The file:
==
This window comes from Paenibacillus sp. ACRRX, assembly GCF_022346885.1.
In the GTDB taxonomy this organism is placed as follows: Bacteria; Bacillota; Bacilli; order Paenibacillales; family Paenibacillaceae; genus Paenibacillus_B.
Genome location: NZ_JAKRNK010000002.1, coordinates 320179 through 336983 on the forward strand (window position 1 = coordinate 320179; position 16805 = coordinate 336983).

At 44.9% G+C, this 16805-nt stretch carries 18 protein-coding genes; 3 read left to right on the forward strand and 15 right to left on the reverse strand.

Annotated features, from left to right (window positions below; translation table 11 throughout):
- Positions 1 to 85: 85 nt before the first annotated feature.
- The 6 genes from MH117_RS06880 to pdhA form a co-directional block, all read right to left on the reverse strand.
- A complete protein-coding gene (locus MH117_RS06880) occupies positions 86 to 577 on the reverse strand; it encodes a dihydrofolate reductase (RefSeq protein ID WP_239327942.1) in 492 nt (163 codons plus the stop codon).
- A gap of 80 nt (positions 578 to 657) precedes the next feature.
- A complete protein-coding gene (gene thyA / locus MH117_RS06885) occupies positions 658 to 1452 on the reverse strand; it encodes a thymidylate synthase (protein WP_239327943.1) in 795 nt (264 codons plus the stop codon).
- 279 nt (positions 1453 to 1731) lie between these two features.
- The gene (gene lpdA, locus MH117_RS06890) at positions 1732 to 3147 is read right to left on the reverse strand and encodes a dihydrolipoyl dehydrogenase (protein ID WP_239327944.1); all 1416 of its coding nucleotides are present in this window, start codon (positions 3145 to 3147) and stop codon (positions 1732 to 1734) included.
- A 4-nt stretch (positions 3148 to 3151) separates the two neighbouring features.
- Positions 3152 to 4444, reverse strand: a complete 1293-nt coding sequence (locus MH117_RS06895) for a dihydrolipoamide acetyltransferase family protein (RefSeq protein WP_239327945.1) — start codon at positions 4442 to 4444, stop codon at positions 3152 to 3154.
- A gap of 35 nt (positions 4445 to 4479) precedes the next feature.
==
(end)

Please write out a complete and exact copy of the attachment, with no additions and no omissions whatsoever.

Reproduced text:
This window comes from Paenibacillus sp. ACRRX, assembly GCF_022346885.1.
In the GTDB taxonomy this organism is placed as follows: Bacteria; Bacillota; Bacilli; order Paenibacillales; family Paenibacillaceae; genus Paenibacillus_B.
Genome location: NZ_JAKRNK010000002.1, coordinates 320179 through 336983 on the forward strand (window position 1 = coordinate 320179; position 16805 = coordinate 336983).

At 44.9% G+C, this 16805-nt stretch carries 18 protein-coding genes; 3 read left to right on the forward strand and 15 right to left on the reverse strand.

Annotated features, from left to right (window positions below; translation table 11 throughout):
- Positions 1 to 85: 85 nt before the first annotated feature.
- The 6 genes from MH117_RS06880 to pdhA form a co-directional block, all read right to left on the reverse strand.
- A complete protein-coding gene (locus MH117_RS06880) occupies positions 86 to 577 on the reverse strand; it encodes a dihydrofolate reductase (RefSeq protein ID WP_239327942.1) in 492 nt (163 codons plus the stop codon).
- A gap of 80 nt (positions 578 to 657) precedes the next feature.
- A complete protein-coding gene (gene thyA / locus MH117_RS06885) occupies positions 658 to 1452 on the reverse strand; it encodes a thymidylate synthase (protein WP_239327943.1) in 795 nt (264 codons plus the stop codon).
- 279 nt (positions 1453 to 1731) lie between these two features.
- The gene (gene lpdA, locus MH117_RS06890) at positions 1732 to 3147 is read right to left on the reverse strand and encodes a dihydrolipoyl dehydrogenase (protein ID WP_239327944.1); all 1416 of its coding nucleotides are present in this window, start codon (positions 3145 to 3147) and stop codon (positions 1732 to 1734) included.
- A 4-nt stretch (positions 3148 to 3151) separates the two neighbouring features.
- Positions 3152 to 4444, reverse strand: a complete 1293-nt coding sequence (locus MH117_RS06895) for a dihydrolipoamide acetyltransferase family protein (RefSeq protein WP_239327945.1) — start codon at positions 4442 to 4444, stop codon at positions 3152 to 3154.
- A gap of 35 nt (positions 4445 to 4479) precedes the next feature.